If you’re one of the many who had to borrow money -- or you were late on a credit card payment, your credit rating may have taken a hit.
With the help of financial expert Andrew Poulos, here are some tips that can help you repair the damage.
It’s important to know exactly what’s on your credit report.
Prior to the pandemic you could check with the major credit bureaus once a year for free. Now, it’s once a week.
You need to make sure everything that’s on your report is accurate.
“There’s going to be situations where people will have things that are misreported,” Poulos said. “By pulling your free credit report and seeing what’s in there, you can dispute that particular item.”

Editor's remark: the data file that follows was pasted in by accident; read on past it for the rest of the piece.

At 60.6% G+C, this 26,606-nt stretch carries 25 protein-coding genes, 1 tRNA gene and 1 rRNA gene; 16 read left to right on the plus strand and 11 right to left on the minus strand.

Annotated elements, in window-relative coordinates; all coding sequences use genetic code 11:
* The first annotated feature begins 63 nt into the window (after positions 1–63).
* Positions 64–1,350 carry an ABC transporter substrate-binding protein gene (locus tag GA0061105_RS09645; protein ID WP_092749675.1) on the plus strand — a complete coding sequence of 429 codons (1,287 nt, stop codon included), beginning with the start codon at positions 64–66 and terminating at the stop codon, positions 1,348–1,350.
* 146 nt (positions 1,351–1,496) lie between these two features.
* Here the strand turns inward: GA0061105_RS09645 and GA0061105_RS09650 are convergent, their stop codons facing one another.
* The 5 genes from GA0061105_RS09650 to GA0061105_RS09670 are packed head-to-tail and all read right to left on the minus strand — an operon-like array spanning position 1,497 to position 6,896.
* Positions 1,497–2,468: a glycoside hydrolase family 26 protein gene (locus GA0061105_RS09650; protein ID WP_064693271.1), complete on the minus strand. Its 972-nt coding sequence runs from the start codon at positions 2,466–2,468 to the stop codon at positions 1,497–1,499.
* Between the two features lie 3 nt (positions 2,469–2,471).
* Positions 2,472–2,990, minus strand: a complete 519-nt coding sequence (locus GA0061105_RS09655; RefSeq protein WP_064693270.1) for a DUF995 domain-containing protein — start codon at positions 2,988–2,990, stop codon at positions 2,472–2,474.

You’ll need to dispute any bad information with each credit bureau individually. Meanwhile, focus on any debt you’ve accumulated.
“Typically, the rule of thumb is you want to have your credit card balance at 30% or less of the available credit,” he said.
Don’t make matters worse by borrowing or applying for more credit cards. That will trigger lenders to check your credit report and potentially harm your credit score.
Weekly checks of your credit report through AnnualCreditReport.com will be free through April of next year.